Entries in Syringes (2)


Canceled Hepatitis C Tests Flame 'Serial Infector' Fears

iStockphoto/Thinkstock(EXETER, N.H.) -- Testing of more than 3,000 people who may have been infected with hepatitis C at a New Hampshire by an alleged "serial infector" was canceled this weekend, leaving some former patients scared and angry.

Health officials cancelled the weekend testing clinic, even though they asked the former patients at Exeter Hospital to get tested, because they said the logistics were too much.

David Kwiatkowski, a former lab technician at Exeter Hospital, was indicted last week for allegedly infecting 31 people with hepatitis C at that hospital, but might have infected thousands of patients in at least 13 hospitals where he has worked.

Kwiatkowski had allegedly been stealing syringes of the anesthetic Fentanyl intended for patients, injecting his own arm and then refilling those empty syringes with another liquid-like saline, according to a statement from the United States Attorney's Office in New Hampshire.

Since Kwiatkowski tested positive for hepatitis C in June 2010, he passed it on to the hospital patients who were injected with his used, saline-filled syringes, according to the affidavit.

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"If he knew that he was infected and he put those needles back on the shelf, that is the definition of evil," Dr. Richard Besser, ABC News' Chief Health and Medical Editor, told Good Morning America. "Anyone who was in those hospitals when he was working there is potentially at risk. We're talking tens of thousands of people."

Kwiatskowski, 32, was a temporary employee at Exeter Hospital who has worked in at least eight hospitals in 13 states, Besser said.

Exeter Hospital issued a press release this week, indicating that the state Department of Health and Human Services and its Division of Public Health Services have decided to expand hepatitis C testing to anyone who was a patient in one of the hospital operating rooms or the intensive care unit. Government health officials are urging about 6,000 patients to get tested in Exeter Hospital alone, according to the release.

Copyright 2012 ABC News Radio


Fresno's Illegal Needle Exchange Program Booms Despite Law

Jupiterimages/Thinkstock(FRESNO, Calif.) -- For 15 years, Dr. Marc Lasher has been hitting the streets of Fresno, Calif., on Saturday mornings in a school bus-turned-medical clinic, collecting used syringes and handing out sterile ones to addicts who need them.

And that's only a piece of it.  Lasher and his volunteer staff also provide basic medical care to addicts who visit the bus, and give out referral information for detox and treatment centers in the area.

"Addicts have a very unique set of problems, and need a lot of medical care," said Lasher, who is an addiction specialist and medical director of Aegis methadone clinic.  "We act as a portal to the health care system for a population that has fallen off the edge of the world."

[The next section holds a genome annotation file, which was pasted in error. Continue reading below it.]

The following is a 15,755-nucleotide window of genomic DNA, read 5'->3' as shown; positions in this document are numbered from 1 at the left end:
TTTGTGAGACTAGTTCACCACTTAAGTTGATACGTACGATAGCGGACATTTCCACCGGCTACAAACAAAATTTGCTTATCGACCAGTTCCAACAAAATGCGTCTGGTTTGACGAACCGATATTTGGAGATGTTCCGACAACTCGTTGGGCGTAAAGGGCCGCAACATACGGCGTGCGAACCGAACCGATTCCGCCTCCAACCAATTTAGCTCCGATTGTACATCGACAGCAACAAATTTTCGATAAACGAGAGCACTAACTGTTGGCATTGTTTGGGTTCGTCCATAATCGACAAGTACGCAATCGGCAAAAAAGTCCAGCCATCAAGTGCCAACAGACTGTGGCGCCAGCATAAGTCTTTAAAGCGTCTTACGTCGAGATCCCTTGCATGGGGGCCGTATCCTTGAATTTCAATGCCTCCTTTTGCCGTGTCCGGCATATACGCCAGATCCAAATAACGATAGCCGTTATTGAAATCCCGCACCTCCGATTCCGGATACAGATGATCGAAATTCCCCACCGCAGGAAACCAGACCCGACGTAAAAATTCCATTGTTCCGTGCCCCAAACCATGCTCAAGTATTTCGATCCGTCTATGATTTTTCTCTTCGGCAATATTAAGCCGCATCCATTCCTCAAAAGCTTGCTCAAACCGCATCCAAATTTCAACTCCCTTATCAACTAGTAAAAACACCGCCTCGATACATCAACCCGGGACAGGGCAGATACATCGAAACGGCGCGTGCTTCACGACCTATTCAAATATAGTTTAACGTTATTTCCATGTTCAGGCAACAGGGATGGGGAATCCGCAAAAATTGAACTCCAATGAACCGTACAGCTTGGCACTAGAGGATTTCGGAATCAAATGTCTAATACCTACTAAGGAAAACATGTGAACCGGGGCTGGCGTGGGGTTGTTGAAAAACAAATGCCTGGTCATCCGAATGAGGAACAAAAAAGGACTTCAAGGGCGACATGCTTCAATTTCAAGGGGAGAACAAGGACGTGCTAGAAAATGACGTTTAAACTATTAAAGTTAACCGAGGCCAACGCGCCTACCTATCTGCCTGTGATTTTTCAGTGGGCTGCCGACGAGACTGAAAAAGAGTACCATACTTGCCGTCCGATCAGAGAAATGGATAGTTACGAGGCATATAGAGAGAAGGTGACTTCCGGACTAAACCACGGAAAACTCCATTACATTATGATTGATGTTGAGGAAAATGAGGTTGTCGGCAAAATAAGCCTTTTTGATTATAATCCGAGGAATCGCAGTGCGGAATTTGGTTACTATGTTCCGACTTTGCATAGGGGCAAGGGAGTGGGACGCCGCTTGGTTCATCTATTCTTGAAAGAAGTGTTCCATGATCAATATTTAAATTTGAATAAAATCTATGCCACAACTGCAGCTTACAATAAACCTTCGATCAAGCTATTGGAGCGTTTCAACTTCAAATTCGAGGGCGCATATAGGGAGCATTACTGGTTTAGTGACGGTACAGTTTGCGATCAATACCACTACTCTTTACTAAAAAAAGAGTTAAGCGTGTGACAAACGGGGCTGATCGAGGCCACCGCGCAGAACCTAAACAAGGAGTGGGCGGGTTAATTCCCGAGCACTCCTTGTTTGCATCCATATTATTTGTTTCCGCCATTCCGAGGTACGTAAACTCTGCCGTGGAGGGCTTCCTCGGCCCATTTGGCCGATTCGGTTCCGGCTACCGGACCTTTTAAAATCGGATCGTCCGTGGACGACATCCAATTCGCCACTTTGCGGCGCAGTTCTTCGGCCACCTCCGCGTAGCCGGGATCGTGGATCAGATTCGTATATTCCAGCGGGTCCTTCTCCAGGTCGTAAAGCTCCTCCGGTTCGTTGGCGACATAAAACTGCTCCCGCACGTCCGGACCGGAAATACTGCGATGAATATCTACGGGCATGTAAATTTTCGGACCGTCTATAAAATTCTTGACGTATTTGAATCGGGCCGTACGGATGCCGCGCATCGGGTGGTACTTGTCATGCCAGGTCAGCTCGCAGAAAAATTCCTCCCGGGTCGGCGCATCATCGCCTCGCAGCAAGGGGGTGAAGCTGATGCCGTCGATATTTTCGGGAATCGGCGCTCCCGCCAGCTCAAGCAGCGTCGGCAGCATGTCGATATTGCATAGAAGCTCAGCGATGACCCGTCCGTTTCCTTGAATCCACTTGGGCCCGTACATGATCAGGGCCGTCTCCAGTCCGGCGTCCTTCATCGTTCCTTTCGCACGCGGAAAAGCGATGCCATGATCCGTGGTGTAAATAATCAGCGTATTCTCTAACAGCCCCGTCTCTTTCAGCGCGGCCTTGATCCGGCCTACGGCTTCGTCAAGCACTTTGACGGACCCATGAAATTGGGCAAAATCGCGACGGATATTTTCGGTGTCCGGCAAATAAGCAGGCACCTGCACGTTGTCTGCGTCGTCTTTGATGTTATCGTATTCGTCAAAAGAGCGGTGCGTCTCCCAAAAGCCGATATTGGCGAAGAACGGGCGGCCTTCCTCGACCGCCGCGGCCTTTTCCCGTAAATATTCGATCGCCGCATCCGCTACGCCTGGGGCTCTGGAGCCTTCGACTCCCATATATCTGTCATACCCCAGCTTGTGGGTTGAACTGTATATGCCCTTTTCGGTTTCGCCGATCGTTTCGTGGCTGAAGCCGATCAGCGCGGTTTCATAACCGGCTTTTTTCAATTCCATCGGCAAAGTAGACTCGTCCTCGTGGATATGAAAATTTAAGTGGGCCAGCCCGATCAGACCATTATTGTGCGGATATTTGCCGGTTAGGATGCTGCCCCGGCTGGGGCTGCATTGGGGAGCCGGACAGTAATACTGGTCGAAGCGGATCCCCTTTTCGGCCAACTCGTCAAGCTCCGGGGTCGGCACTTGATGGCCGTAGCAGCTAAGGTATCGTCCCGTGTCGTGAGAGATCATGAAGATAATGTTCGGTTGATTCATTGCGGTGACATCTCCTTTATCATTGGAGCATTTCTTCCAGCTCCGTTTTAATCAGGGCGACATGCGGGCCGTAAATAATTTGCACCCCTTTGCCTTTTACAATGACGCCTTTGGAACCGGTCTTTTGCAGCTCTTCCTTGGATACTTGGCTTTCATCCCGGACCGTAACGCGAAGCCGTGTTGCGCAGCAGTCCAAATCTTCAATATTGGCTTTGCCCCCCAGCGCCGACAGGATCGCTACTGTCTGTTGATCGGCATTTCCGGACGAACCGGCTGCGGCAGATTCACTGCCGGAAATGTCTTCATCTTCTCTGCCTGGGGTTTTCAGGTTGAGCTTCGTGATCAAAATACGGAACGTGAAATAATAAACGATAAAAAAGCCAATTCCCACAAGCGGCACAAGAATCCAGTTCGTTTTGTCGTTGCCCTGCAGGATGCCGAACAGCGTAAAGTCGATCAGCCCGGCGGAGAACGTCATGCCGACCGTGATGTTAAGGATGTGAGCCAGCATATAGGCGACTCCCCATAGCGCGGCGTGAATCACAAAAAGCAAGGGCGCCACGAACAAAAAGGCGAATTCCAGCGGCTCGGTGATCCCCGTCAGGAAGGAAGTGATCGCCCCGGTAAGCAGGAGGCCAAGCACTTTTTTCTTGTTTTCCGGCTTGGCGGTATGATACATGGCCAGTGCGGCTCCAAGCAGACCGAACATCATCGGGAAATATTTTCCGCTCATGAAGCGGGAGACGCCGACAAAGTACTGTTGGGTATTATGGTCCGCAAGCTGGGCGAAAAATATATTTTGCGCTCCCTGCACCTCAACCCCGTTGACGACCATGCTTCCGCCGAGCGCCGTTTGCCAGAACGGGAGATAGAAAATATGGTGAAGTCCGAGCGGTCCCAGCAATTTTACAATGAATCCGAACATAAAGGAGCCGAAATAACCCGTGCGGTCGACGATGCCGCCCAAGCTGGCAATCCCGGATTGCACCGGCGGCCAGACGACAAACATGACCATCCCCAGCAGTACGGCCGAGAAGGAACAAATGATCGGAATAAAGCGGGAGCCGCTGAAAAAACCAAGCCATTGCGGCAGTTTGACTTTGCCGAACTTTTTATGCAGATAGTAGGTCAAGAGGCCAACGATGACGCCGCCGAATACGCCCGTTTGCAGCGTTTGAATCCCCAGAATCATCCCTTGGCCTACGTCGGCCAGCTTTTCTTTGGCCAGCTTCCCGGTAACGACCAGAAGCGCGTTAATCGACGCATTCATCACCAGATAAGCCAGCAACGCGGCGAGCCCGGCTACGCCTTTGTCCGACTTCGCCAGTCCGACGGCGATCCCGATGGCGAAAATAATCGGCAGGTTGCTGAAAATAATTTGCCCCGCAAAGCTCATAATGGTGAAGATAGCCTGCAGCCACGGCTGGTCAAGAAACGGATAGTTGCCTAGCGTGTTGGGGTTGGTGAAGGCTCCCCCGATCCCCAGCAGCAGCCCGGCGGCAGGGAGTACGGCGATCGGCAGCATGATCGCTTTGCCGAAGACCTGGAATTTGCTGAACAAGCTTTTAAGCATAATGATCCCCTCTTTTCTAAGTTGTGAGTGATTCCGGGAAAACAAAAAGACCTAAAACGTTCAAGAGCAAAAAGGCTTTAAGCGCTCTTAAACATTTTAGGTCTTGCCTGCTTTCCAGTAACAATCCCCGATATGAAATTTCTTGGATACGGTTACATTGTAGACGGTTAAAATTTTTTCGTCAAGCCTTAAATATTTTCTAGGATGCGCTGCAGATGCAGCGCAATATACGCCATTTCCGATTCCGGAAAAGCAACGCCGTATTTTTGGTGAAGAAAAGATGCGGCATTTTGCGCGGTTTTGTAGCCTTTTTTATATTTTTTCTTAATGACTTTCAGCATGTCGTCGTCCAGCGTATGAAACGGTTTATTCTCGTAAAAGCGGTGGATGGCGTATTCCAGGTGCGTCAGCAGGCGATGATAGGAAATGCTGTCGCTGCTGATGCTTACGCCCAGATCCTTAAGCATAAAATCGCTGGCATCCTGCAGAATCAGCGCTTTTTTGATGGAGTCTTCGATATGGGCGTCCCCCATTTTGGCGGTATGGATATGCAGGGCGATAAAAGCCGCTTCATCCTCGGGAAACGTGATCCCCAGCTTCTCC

Prejudice and shame dissuade many addicts from receiving standard care, Lasher said, and his belief in providing compassionate and respectful care while attempting to curb the transmission of deadly bloodborne illnesses, including HIV and hepatitis C, is enough to keep his mission going, despite the roadblocks that he has experienced in recent days.

While the program is technically illegal because it provides drug paraphernalia to the public, three years ago, Lasher and his crew struck a deal with Fresno government officials that allowed the needle exchange program to receive immunity from drug paraphernalia laws and provide care to addicts who needed it.

They have been able to provide care to addicts largely unbothered by police or government, but two weeks ago, the city officials withdrew their support of the traveling medical clinic.

"It's a philosophical question whether to give someone the tools to continue an illegal behavior," board supervisor Judy Case told the Fresno Bee.  "I just think providing needles to addicts is enabling."

Fresno has one of the largest injection drug user populations in the country, Lasher said, and the moral dilemma should not have a place in a decision to prevent HIV and hepatitis C.

"People are dying of HIV and hep C all the time," said Lasher.  "We can prevent that from happening.  We need to get the morals out of the way and present real health solutions and care about what's happening to these people."

Lasher is now seeking to override city government entirely.  Two new bills were presented to California Gov. Jerry Brown's office, and Brown has until Oct. 9 to sign or veto the bills, one of which would allow pharmacists and other medical personnel to hand out a limited amount of syringes without prescription.  The other would allow the California Department of Health to administer needle exchange programs when there is a potential public health risk, according to The Los Angeles Times.

Copyright 2011 ABC News Radio

ABC News Radio